How do you know to take shelter from a tornado when you can't tell it's even coming?

Here in the Great Plains, tornadoes can often be seen from miles away. When we see that frightening funnel shape, we all know to get inside — below ground if possible.

But not all tornadoes are so photogenic. Where's the tornado here?
But not all tornadoes are so photogenic. Where's the tornado here?

Sure, the above photo shows what looks like a nasty storm, but based on sight, would you know to shelter in place if you saw this coming?

Inside this rain shower is a tornado that hit near Lawrence, Kansas, May 28. The tornado produced EF-4 damage from wind estimated to reach speeds higher than 165 mph.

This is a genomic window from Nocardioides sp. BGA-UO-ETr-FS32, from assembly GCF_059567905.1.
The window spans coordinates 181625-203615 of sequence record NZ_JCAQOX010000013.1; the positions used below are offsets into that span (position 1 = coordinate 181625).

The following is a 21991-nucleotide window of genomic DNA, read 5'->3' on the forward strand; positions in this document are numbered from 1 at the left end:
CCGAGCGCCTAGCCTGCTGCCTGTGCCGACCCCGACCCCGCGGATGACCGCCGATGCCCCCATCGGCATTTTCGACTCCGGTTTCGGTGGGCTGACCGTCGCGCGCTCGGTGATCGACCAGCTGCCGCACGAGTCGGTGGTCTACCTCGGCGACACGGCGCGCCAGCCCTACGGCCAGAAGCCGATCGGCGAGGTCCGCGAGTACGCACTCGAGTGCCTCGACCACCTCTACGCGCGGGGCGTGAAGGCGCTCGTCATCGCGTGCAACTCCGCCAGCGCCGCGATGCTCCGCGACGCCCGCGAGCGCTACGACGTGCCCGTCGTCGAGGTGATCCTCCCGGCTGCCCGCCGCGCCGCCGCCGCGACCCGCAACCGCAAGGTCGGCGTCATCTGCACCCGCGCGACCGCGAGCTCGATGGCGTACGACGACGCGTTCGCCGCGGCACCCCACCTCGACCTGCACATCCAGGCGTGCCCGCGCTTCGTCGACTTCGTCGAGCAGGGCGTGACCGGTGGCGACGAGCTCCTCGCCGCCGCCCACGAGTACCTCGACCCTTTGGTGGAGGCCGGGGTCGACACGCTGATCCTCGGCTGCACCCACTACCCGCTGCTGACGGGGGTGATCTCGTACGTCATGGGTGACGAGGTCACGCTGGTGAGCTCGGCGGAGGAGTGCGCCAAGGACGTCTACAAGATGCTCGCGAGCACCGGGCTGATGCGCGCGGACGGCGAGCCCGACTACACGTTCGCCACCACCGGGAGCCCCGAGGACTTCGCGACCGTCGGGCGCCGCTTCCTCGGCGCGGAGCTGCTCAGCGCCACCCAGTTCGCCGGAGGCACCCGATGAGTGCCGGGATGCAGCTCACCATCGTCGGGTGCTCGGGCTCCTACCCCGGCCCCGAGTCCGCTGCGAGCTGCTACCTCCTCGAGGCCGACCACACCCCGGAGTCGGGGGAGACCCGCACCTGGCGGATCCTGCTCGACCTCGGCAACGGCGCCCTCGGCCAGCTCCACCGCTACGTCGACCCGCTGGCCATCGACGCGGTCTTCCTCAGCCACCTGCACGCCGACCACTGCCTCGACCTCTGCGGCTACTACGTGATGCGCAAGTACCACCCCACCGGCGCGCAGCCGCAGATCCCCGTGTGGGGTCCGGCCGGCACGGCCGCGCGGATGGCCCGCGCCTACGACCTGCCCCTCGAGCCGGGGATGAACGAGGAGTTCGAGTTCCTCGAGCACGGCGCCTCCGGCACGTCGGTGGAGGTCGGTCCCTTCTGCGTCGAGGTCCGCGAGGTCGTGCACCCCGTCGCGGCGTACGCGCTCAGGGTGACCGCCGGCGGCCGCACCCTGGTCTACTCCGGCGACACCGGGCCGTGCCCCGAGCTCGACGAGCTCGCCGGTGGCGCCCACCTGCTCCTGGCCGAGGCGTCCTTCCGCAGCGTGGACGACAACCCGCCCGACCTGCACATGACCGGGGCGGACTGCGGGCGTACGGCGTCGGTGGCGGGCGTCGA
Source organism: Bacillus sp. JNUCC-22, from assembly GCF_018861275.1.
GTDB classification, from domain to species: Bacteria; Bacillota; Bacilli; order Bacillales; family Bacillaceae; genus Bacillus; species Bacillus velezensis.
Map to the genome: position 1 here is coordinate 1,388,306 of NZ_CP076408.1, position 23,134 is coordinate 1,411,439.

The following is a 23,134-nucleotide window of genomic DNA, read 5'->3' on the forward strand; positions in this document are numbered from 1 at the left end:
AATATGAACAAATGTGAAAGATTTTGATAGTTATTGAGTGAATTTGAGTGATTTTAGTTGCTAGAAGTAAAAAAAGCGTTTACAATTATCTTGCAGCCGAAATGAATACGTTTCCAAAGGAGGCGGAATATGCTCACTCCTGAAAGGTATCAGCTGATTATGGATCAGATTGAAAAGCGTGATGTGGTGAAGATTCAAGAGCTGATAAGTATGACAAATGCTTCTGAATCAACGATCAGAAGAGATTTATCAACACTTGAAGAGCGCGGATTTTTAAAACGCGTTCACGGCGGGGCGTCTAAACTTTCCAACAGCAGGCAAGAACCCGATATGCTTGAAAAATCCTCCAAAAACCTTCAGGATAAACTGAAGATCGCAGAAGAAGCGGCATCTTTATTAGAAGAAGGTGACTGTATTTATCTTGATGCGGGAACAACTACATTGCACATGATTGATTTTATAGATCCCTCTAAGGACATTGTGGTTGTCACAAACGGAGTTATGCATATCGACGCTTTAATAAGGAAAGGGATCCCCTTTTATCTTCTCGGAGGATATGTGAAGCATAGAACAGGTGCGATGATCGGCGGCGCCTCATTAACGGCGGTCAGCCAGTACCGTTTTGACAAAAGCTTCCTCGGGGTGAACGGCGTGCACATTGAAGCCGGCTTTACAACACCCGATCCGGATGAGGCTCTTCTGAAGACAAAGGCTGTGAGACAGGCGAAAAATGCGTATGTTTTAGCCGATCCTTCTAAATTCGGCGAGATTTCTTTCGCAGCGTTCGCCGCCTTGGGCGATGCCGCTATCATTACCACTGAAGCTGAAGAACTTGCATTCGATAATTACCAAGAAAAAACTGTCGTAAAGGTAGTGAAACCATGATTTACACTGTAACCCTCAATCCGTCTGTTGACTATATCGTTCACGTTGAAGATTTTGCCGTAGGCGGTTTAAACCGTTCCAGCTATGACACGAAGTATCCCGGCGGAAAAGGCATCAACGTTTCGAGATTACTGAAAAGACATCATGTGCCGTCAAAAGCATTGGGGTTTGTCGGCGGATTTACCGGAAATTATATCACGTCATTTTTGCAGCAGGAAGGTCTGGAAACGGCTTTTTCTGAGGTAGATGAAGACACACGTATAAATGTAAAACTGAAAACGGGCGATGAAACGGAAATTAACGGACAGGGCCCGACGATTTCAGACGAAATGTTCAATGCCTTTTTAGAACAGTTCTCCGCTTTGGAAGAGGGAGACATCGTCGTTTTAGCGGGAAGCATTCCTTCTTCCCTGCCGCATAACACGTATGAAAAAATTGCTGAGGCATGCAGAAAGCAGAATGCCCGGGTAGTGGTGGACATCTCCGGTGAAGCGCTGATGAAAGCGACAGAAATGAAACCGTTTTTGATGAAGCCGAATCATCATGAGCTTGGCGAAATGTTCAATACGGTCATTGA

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Fargo Storm chaser Ryan Mauk took this video of a rain-wrapped tornado near Mayville, North Dakota, in July of 2016.

Even on our relatively treeless landscape, you cannot tell there's a tornado in the above video, because it is totally hidden by heavy rain.

Tornadoes can also be hidden from view when it's dark. Last month, Dayton, Ohio, was hit by a violent tornado in the middle of the night.

Several scientific studies show rain-wrapped and nighttime tornadoes do, in fact, cause significantly more fatalities than tornadoes that are more easily seen. This is why it is important to heed all tornado warnings for your area. Don't wait until you actually see a tornado coming at you.